101-85-4 

I have totaled up James Lick’s records the past 5 years, and this is the first time in that span that James Lick Sports have had a combined winning record (And by quite a margin as well).  While I haven’t added up the years before 2012, I think there’s a good chance this is the first winning season for James Lick sports combined in well over a decade.

A Few sports contributed to this success in particular. The girls volleyball team claimed the first ever title for James Lick in the sport. The team worked hard for a 13-1 record, a dramatic turn-around for a team that was 3-11 the year before. Girls Basketball won their first division title since 1997 as well. They went undefeated in league play to the tune of a 10-0 record, and they also won their 1st round CCS game.

Over the past 5 years, James Lick has a total of  8 division championships. James Lick had 12 championships in the previous 18 years combined. The hard work of school AD Ray Iniguez has been a huge factor. Mr. Iniguez had worked hard to change the fortunes of James Lick sports, and many of the athletes responsible for the schools success were honored at the Ryan/Oyama awards on Tuesday May 15th.

 

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Members of the Track team After the Ryan/Oyama Awards

The Ryan/Oyama Awards is the biggest athletics event of the year for James Lick. The Ryan Award is given to the senior who most exemplified the qualities of a James Lick student/athlete over their 4 year career. The Oyama award is the female equivalent. Class awards and more are also distributed at the awards ceremony.

Every sport gets to give two awards per team. The Cross Country Awards were as follows:

Varsity Boys: 

Most Valuable Runner: Azael Zamora

Award for Leadership: Inteus Castro-Lopez

Varsity Girls: 

Most Valuable Runner: Arlet Miranda

Award for Leadership: Analilia Regla

Frosh/Soph Boys: 

Most dedicated runner: Daniel Portillo

Most improved runner: Hugo Marquez

Frosh/Soph Girls: 

Most improved runner: Ashley preciado

Most dedicated runner: Emely Lopez

 

For Track and Field the awards were as follows

Varsity Boys: 

Most dedicated athlete: Austin Swank

Most Valuable Athlete: Cody Huoch

Varsity Girls: 

Most valuable athlete: Valeria cortez

most dedicated athlete: Aliana Santos

Frosh/Soph Boys:

Most improved athlete: Melvin Estrada

Most valuable athlete: Salvador Lopez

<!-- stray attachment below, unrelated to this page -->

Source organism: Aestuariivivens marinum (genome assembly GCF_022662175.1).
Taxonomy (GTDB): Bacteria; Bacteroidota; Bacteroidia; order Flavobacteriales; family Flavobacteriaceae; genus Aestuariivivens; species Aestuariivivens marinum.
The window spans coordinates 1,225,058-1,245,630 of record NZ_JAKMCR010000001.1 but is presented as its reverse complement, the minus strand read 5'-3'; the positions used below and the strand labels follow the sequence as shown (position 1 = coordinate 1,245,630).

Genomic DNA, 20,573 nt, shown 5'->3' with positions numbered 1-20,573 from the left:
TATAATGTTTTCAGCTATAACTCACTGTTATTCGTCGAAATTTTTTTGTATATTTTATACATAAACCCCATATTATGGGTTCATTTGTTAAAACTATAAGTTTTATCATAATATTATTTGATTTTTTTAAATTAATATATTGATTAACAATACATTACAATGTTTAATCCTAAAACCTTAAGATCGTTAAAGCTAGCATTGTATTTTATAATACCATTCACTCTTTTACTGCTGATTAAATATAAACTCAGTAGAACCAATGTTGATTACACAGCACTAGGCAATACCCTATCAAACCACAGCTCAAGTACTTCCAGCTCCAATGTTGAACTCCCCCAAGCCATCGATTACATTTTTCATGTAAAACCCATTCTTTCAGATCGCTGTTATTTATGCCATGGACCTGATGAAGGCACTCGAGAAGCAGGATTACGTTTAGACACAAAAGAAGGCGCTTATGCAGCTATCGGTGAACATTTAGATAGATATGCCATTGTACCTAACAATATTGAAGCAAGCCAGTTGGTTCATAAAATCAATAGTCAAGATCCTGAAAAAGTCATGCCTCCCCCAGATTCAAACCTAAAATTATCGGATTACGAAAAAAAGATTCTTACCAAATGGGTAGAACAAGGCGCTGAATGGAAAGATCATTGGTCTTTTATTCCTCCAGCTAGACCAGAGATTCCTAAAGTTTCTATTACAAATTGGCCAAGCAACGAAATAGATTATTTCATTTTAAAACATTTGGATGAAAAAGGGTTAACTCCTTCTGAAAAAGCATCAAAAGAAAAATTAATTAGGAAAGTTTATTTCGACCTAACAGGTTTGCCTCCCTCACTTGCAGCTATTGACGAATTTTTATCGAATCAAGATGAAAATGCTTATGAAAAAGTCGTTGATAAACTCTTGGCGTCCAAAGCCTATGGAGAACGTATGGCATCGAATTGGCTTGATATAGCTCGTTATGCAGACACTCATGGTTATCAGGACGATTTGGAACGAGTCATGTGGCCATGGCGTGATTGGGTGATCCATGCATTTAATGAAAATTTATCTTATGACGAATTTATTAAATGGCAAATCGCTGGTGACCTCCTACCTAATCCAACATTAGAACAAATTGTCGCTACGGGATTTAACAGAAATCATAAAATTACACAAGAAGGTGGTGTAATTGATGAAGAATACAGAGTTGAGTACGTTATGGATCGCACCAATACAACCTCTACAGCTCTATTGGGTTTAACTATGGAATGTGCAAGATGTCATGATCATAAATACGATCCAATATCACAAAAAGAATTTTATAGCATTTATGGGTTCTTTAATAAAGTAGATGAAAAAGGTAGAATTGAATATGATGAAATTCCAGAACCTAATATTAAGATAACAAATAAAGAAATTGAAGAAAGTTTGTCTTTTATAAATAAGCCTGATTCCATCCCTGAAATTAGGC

Frosh/Soph Girls: 

Most valuable athlete: Kirsten Yutuc

Most improved Athlete: Yesenia Martinez

Several XC/ Track athletes also featured in the class awards.

Emely Lopez took home the Freshmen of year honors for the girls, and Omar Fimbres claimed the title on the boys side. Omar played baseball in addition to running cross country.

Nien Tran won sophomore of the year on the boys side. In addition to making CCS in Cross Country, Nien was also a CCS qualifier in wrestling.

Valera took home junior of the year on the strength of her entire year. She helped the volleyball team to a division title, placed 4th at CCS in wrestling, and was a division champion in 2 events in track. She beat out Marquise Nelson, a girl who was the MVP of both the champion basketball team, and champion volleyball teams.  Marquise and Valeria have traded off their class awards every year since they were freshmen, and both girls have GPAs over 3.5. The competition for the Oyama award figures to be tight next year.

Misael Herrera took home junior of the year, he had previously been named sophomore of the year and freshmen of the year. In addition to track, Misael also played football and wrestled.

Finally the stage was set for the senior class awards. Alejandra Ceron was named senior of the year, and the runner up for the Oyama Award. The Award went to Miranda Sanchez. Miranda played volleyball, basketball and softball for multiple seasons. She was the starting point guard on this years championship team.

On the boys side, Josh Garcia was the 2nd runner up for the Ryan Award. Josh played football, Basketball and Track for the past few seasons. Inteus took home the Senior of the year award and was the 1st runner up for the Ryan Award. Azael Zamora took home the Ryan Award, the 2nd year in a row that the Ryan Award has gone to an athlete who participated in both XC and Track and Field. Azael’s 3.8 GPA was a decisive factor in him winning the award. Azy was also a 2 time CCS qualifier in Cross Country and placed 12th at CCS this past season. He is also a 3 time BVAL qualifier in track, he ended his career 10th on the schools all time list in the 1600 and 7th in the 3200.

Coach Oliphant, the schools volleyball coach, took home the Keith Antes Coach of The Year Award for the dramatic turnaround achieved by the girls volleyball team.

The Ryan/Oyama awards are always a great day to be a Comet.

5 Comets will take to CCS Trials at Gilroy High School on Saturday May 19th.

Thanks for reading!